panic attacks

During a panic attack, the nervous system goes into overdrive, big time! Panic attacks trigger a series of physiological responses that are part of the body’s natural “fight or flight” reaction. This response involves the activation of the sympathetic nervous system, which is responsible for preparing the body to deal with perceived threats. The sympathetic nervous system releases stress hormones like adrenaline, which increases heart rate, dilates airways to make sure your body gets enough oxygen to fight, and redirects blood flow to essential organs like the heart and muscles for strength during combat. The only thing that’s missing with this bodily response is the actual threat. At the same time the body is going into fight mode, the parasympathetic nervous system, responsible for calming the body down after stress, becomes less active, this causes an increase in feelings of anxiety and physical symptoms. This combination of high arousal and low relaxation contributes to the intense physical sensations experienced during a panic attack.

Symptoms of a panic attack most people experience in my practice

Symptoms of a panic attack can vary from person to person, but most of my patients tell me they experience the following symptoms when theirs is happening.

The first time someone experiences a panic attack is very scary. You’re not sure what’s happening and it may even cause a visit to the ER or urgent care, especially if there’s chest discomfort. Some people think they are having a heart attack. 

How neurotransmitters play a role in panic attacks.

Neurotransmitters are like messengers in your brain, carrying important signals between nerve cell. Think of them as little chemical couriers that help your brain and nervous system communicate effectively.

These neurotransmitters play a vital role in regulating various functions in your body, such as mood, memory, sleep, and appetite. Different neurotransmitters have different jobs—some help you feel happy and relaxed, while others make you feel alert and focused.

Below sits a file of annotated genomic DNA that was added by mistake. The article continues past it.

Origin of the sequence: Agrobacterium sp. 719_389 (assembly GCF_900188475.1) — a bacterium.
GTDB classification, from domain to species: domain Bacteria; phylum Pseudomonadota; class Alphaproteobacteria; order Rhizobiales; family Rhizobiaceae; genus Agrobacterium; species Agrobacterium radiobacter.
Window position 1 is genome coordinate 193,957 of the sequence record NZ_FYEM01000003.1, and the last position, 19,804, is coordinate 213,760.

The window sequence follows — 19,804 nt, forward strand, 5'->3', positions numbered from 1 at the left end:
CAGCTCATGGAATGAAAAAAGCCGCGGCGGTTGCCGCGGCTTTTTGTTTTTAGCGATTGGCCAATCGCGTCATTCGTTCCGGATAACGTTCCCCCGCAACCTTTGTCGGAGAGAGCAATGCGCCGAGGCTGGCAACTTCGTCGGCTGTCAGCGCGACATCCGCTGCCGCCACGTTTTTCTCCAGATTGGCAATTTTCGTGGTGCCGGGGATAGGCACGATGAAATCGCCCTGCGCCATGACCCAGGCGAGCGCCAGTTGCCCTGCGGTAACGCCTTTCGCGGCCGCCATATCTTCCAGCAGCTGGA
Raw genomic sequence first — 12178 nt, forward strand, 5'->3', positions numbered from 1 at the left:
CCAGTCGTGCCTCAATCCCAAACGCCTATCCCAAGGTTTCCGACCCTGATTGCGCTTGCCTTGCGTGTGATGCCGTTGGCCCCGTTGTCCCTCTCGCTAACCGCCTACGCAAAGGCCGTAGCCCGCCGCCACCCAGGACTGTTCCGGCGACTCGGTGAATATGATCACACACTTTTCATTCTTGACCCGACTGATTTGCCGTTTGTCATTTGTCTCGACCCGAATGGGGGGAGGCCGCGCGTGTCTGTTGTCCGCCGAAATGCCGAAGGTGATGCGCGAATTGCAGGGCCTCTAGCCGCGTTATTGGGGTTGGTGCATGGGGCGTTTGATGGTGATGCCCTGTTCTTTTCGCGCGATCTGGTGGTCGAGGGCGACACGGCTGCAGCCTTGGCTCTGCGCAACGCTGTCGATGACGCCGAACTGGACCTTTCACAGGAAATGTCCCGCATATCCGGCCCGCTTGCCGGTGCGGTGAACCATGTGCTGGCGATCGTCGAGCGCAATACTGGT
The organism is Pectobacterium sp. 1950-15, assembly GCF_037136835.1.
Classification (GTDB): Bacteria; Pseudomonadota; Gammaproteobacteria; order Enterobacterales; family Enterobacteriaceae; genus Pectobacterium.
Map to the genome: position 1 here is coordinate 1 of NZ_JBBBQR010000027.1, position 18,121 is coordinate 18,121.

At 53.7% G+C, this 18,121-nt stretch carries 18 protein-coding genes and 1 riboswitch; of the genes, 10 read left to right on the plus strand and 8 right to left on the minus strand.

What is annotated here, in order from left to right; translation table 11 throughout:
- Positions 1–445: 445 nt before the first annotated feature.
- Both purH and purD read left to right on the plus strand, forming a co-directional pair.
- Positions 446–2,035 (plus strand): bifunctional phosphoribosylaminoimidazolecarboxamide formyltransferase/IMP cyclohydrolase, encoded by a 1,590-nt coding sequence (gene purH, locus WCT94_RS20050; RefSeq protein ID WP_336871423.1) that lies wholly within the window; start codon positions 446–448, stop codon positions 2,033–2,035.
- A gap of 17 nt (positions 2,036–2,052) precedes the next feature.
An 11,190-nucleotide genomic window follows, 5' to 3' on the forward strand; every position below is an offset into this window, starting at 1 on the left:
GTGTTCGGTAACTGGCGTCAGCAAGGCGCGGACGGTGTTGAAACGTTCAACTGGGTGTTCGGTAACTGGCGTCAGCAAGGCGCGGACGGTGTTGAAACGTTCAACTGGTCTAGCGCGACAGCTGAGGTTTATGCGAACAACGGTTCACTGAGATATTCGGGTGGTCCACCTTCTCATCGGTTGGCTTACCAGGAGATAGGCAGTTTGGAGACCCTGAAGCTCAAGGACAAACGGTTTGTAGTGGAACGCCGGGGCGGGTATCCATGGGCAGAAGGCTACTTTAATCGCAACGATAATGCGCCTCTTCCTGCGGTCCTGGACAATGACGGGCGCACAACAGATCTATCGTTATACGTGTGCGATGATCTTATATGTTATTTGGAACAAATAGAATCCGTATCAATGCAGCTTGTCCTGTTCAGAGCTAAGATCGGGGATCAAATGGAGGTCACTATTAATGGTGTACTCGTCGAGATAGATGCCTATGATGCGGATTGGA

Overall, they’re essential for keeping your brain and body running smoothly and maintaining overall health and well-being.

There are 4 key neurotransmitters that become more active and less active during a panic attack.

  1. Serotonin
  2. Norepinephrine
  3. GABA
  4. Glutamate

Serotonin is like a brain chemical that helps keep your mood in check, kind of like a natural happy pill. But when there’s not enough serotonin around, it can mess with your emotions and make you feel anxious or stressed out.

Norepinephrine is a stress hormone and neurotransmitter that plays a key role in the body’s fight or flight response. During a panic attack, the release of norepinephrine increases, leading to increased heart rate, and other physical symptoms associated with anxiety.

GABA is like the chill-out chemical in your brain, helping to keep things calm and relaxed. During a panic attack, your brain might not have enough GABA to put the brakes on those anxious thoughts and feelings. It’s like the calming signal gets lost in the chaos, leaving you feeling overwhelmed and on edge.

Glutamate is like the brain’s messenger for excitement and alertness, keeping you on your toes and ready to tackle challenges. During a panic attack, it’s like there’s too much glutamate firing off signals in your brain, making everything feel heightened and overwhelming.

Acupuncture can help bring your body into a deep relaxed state by balancing neurotransmitters in the brain.

Acupuncture is a powerful tool that can help balance neurotransmitters by stimulating the release of Endorphins, GABA, Dopamine, Serotonin. These chemicals create a balance with norepinephrine and glutamate because remember, too much of these chemicals are what causes the feelings of being in a state of panic. Acupuncture will promote a balanced flow of Qi within the body’s meridians and optimize functioning of the nervous system. The ability of acupuncture to support the body’s self-regulation and balance, contribute to its therapeutic effects on mental and emotional well-being.